And the hits keep on coming.
Peter Daviesâ€™ follow up to â€œF-4 Phantom II Vs. MiG-21â€ is every bit engaging as his earlier work. While the former book dealt with US Air Force Phantom operations, this work covers US Navy use of the Phantom. Also, the Vietnamese opposition now takes shape in the form of the MiG-17 and MiG-19.
This book is volume 23 of Osprey Publishingâ€™s â€œversusâ€ series, which pits comparable military hardware against their counterparts. This time, it covers two classic Vietnam foes and it makes for compelling reading, chronicling how what should have been a one-sided US turkey shoot turned into a struggle for air superiority. The book is profusely illustrated with excellent pictures of planes and pilots, showing details of the aircraft and putting faces to the pilots in the narrative.
Excellent use of captions appears throughout the book. In the case of the MiG-17 Davies uses these to point out small details to show the reader how to tell a Soviet built MiG-17 from a Chinese built version (the Shenyang J-5). He also shows some details rarely seen. For instance it is well-known that the MiG-17 had excellent visibility out of its cockpit, but Davies shows how there is plenty of framing and heating elements that actually block a lot of the pilot’s view.
The book also contains gorgeous color plates of both aircraft, their cockpits and drawings of their weapon systems. As in the other â€œVersusâ€ titles two biographies of notable F-4 and MiG pilots are also thrown in for good measure. These are notable because Davies didnâ€™t take the easy route and cover pilots with ace status only. The VPAF pilot is an ace but the USN pilot isnâ€™t, but had an amazingly colorful career.
Davies clearly describes the development of all three aircraft. Itâ€™s intriguing to see the very different design philosophies of the USA and USSR. The US concentrating on speed and avionics while the Soviets concentrated on reliability, ease of construction and maneuverability.
In 1965, the F-4 Phantom II was the most modern fighter in the western world. Meanwhile, the MiG-17 was considered a decade out of date and the MiG-19 was viewed as a stop-gap while the MiG-21 was entering service. As it turned out, the Phantomâ€™s missiles needed serious bugs worked out and were unreliable and the F-4 pilots needed much better air combat training. It was also easy to spot visually due to its large airframe and smoky engines.
Meanwhile the heavy cannons on the MiGs, designed to shoot down NATO bombers, proved a deadly threat in a dogfight. A single hit from the MiGâ€™s 37mm cannon could devastate a Phantom. The â€œoldâ€ MiG-17 proved extremely capable in a turning fight and the MiG-19 turned out to be one of the best balanced fighters of its day, mixing good armament, speed and maneuverability. Both were also very hard to spot visually due to their diminutive size.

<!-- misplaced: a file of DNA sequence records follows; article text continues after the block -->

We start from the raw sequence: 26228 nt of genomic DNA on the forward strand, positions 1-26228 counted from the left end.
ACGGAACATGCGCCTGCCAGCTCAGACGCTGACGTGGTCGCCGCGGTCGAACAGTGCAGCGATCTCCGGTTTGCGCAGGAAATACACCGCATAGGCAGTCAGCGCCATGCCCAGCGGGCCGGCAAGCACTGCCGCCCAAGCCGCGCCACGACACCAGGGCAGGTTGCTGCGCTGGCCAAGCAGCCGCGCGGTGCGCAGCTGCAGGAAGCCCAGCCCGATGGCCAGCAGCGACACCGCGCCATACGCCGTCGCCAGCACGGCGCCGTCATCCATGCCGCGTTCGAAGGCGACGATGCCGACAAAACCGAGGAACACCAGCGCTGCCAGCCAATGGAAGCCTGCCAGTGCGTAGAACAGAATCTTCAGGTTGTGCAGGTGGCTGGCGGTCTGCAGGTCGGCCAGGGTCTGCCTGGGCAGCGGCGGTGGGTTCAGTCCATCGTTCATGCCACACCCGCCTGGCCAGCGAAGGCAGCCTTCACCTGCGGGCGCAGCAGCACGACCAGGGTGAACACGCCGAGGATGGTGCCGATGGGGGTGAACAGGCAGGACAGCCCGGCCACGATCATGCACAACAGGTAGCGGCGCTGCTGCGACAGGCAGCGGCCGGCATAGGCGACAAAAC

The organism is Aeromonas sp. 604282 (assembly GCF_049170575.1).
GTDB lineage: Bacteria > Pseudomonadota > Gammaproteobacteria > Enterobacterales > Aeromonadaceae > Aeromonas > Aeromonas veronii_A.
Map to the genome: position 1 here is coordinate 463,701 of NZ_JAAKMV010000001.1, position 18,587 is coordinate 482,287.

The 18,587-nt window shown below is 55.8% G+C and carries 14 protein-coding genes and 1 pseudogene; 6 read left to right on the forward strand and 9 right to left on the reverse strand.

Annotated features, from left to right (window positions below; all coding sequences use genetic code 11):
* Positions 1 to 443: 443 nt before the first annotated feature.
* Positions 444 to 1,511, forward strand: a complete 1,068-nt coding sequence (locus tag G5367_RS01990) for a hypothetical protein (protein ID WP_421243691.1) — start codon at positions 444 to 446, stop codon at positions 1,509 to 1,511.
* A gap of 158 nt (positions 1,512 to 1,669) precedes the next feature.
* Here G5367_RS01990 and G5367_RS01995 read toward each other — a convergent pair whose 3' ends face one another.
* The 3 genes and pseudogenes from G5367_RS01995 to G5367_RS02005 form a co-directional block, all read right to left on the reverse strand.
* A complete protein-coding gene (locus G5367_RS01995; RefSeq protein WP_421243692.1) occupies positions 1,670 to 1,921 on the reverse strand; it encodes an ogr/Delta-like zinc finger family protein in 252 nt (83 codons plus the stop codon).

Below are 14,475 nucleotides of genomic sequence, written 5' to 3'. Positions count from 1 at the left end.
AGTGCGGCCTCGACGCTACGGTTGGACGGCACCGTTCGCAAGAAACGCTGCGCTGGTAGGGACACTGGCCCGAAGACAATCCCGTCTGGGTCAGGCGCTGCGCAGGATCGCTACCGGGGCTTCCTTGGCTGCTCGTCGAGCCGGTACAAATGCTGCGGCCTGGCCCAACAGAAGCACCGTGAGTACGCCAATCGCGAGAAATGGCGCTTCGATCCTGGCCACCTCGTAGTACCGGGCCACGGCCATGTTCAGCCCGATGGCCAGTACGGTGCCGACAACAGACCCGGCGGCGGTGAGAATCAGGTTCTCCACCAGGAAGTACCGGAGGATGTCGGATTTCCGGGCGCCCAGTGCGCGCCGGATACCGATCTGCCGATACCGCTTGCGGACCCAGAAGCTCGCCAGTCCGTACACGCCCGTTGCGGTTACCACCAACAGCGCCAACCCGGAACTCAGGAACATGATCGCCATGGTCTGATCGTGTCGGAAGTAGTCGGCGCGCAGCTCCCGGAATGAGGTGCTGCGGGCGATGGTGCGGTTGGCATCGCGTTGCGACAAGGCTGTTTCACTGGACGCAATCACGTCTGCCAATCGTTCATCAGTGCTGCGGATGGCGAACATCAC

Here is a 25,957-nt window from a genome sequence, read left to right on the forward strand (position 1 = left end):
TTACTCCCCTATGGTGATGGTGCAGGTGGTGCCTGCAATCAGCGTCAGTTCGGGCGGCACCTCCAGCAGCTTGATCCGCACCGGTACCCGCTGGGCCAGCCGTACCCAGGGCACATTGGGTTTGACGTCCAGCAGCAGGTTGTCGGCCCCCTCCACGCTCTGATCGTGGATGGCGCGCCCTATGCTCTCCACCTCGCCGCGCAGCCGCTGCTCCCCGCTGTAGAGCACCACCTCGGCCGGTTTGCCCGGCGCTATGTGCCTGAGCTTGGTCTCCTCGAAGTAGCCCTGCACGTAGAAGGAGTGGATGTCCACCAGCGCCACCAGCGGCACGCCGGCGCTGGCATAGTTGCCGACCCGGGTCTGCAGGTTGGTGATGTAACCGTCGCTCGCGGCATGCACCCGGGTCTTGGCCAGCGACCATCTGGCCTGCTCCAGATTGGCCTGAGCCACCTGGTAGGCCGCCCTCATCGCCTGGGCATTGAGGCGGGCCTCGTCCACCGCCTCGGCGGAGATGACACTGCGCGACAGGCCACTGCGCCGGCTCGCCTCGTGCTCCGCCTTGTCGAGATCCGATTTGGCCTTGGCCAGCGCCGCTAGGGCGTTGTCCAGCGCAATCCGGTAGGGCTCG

He covers the progression of the F-4 and how its adoption drastically changed US fighter tactics. Dogfighting against enemy aircraft was viewed as a thing of the past. Now, the Phantom would loiter above the US fleet AND fire its radar-guided AIM-7 Sparrow missiles several miles away and would only use its short ranged AIM-9 Sidewinder missiles if the Sparrows happened to have missed.
But as Davies chronicles through the firsthand accounts of Phantom pilots the Sparrows usually did miss. In one case an AIM-7 exploded under the Phantom that fired it and knocked it out of the fight. In these circumstances, the F-4 crew was now dangerously close to the more maneuverable MiGs.
The MiG-17 was a development of the successful MiG-15 from the Korean War. They look similar and that fact caused the US military to underestimate it as a warmed over MiG-15. In fact, the MiG-17 was a total new aircraft with much better performance and phenomenal low-speed maneuverability. The MiG-19 was similar but had better supersonic speed and better performance, albeit it was used in low numbers by the Vietnamese Peopleâ€™s Air Force (VPAF).
Davies tells of how the Navy, alarmed at how poor its Phantoms where doing against the older MiG-17, quickly set out to rectify its deficiencies. They set out to improve the reliability of its versions of the Sidewinder and Sparrow. They also created the Naval Fighter Weapons School, aka â€œTOP GUN.â€
Davies writes that the Vietnamese were not idle and also developed tactics to exploits their jets dogfighting prowess. Through accounts and diagrams he showed how the MiGs would fly in a Lufbery circle or â€œWagon Wheelâ€ formation trapping US airplanes inside of it. They also tried to hug the ground to confuse the radar on board the Phantom.
All in all, this book is a real treat. It flows smoothly as do most of Davies books. It seems less technical than does his earlier â€œversusâ€ title, but that is because the Navy took a less technical approach to the MiG threat.
The book does have some minor points of interest that are lacking. Navy phantoms never had built-in guns and had to rely on external pods and Davies did not mention their employment. He also did not mention that MiG-17 began using air to air missiles late in the war. Again, these may not have been used against US Navy aircraft, but he should have clarified this.
These facts can be forgiven because the overall quality is great. It makes for insightful reading, filled with equal parts of tech data and war stories. Itâ€™s highly recommended that you read this along with his earlier â€œF-4 Vs. MiG-21â€ title to see just how differently the US Air Force and Navy answered the MiG threat.
This book is fact filled, easily read, and affordable. What’s not to love?